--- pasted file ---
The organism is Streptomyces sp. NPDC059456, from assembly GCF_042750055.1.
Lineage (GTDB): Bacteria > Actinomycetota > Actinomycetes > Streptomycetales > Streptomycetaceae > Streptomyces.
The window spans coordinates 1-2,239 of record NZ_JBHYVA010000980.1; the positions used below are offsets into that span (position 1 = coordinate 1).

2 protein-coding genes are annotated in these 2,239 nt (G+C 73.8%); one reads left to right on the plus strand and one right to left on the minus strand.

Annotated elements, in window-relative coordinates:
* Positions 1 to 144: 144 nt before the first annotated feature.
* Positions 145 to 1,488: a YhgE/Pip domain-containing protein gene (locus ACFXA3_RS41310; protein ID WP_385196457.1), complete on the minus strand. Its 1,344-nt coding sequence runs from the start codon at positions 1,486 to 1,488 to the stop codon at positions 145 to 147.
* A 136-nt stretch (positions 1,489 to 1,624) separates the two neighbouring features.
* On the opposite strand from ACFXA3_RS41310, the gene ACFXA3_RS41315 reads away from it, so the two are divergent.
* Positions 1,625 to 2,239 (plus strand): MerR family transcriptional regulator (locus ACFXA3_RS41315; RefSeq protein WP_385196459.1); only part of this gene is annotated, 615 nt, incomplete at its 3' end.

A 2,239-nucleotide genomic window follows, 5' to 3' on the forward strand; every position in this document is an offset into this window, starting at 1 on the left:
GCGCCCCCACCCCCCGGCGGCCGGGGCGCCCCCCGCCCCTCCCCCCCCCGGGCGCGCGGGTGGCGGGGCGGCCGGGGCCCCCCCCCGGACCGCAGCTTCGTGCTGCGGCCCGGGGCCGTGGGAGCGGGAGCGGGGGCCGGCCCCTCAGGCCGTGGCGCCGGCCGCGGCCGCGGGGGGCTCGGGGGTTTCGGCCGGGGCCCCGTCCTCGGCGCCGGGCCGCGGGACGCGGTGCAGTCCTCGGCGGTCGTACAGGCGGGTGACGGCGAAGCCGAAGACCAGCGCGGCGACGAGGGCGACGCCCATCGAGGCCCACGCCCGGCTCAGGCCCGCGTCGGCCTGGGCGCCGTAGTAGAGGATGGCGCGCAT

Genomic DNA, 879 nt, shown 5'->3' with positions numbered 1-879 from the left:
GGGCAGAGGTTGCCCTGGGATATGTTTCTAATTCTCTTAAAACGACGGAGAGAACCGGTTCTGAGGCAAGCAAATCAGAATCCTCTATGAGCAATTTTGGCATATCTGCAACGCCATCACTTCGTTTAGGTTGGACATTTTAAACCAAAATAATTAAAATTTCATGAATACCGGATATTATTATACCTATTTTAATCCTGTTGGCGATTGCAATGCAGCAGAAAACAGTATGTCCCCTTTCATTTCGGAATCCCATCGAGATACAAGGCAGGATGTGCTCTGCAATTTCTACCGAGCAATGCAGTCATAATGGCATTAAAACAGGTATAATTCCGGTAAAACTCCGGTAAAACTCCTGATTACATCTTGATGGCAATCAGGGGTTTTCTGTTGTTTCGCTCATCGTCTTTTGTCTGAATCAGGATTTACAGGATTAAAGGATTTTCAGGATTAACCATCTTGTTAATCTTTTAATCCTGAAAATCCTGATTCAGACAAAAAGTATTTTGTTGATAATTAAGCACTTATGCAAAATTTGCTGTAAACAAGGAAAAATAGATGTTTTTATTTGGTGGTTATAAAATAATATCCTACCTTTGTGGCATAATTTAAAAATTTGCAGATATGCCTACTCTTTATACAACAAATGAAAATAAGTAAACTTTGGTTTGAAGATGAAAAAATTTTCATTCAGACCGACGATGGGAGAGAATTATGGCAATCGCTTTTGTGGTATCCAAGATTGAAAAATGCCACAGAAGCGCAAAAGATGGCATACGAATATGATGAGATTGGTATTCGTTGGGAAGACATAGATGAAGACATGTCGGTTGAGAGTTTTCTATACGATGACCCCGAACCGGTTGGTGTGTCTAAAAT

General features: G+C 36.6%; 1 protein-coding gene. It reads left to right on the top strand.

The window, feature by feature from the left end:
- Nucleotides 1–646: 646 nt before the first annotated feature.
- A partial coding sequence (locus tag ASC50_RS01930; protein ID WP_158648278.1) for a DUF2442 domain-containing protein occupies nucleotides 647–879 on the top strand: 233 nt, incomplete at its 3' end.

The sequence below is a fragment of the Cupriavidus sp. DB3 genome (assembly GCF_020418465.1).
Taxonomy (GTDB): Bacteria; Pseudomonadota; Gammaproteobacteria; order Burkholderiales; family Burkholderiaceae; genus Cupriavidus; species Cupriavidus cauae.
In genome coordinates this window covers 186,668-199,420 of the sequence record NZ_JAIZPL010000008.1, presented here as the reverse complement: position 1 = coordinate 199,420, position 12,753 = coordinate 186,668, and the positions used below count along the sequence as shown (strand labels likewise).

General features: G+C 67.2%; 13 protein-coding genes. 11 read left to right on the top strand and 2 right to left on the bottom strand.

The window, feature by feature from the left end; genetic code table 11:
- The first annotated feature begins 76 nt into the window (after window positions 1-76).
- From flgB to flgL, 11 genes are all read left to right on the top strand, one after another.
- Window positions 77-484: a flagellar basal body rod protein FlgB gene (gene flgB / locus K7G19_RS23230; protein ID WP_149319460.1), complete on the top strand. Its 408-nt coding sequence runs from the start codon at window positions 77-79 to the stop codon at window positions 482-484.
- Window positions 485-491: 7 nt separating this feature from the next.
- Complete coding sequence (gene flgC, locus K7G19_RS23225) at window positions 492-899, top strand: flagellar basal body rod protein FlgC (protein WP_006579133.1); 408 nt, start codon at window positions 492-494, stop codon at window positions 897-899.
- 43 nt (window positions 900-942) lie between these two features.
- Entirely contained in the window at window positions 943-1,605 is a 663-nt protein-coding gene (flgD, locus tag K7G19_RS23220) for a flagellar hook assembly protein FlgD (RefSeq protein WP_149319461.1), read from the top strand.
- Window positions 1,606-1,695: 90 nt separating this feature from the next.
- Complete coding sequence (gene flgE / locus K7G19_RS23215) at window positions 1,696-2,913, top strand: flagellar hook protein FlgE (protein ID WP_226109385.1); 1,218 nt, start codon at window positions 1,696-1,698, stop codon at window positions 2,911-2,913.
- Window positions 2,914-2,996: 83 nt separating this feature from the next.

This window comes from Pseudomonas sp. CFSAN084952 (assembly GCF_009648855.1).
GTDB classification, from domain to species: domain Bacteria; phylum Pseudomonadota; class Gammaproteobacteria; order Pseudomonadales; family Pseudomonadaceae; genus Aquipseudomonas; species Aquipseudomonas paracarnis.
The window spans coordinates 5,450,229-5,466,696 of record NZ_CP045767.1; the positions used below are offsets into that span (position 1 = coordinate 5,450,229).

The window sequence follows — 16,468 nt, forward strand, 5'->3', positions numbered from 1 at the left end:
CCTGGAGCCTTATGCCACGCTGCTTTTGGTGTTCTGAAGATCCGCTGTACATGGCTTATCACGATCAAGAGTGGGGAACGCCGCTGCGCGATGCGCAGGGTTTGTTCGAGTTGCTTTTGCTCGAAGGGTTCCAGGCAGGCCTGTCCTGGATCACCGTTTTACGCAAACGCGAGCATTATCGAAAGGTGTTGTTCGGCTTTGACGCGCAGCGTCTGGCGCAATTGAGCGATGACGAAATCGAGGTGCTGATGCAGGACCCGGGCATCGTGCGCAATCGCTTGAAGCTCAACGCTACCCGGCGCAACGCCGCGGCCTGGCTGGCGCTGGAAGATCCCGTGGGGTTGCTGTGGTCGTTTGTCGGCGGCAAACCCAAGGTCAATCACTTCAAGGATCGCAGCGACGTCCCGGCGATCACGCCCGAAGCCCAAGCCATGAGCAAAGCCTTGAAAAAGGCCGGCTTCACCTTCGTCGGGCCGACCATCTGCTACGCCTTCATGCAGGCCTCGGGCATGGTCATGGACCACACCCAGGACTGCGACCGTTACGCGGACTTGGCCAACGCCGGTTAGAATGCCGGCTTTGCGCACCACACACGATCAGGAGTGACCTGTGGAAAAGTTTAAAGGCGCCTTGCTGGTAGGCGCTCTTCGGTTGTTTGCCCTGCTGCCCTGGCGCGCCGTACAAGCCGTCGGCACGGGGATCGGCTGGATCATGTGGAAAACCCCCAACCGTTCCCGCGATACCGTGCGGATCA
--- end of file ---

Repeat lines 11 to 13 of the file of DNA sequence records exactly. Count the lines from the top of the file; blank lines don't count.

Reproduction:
A 2,239-nucleotide genomic window follows, 5' to 3' on the forward strand; every position in this document is an offset into this window, starting at 1 on the left:
GCGCCCCCACCCCCCGGCGGCCGGGGCGCCCCCCGCCCCTCCCCCCCCCGGGCGCGCGGGTGGCGGGGCGGCCGGGGCCCCCCCCCGGACCGCAGCTTCGTGCTGCGGCCCGGGGCCGTGGGAGCGGGAGCGGGGGCCGGCCCCTCAGGCCGTGGCGCCGGCCGCGGCCGCGGGGGGCTCGGGGGTTTCGGCCGGGGCCCCGTCCTCGGCGCCGGGCCGCGGGACGCGGTGCAGTCCTCGGCGGTCGTACAGGCGGGTGACGGCGAAGCCGAAGACCAGCGCGGCGACGAGGGCGACGCCCATCGAGGCCCACGCCCGGCTCAGGCCCGCGTCGGCCTGGGCGCCGTAGTAGAGGATGGCGCGCAT

Genomic DNA, 879 nt, shown 5'->3' with positions numbered 1-879 from the left: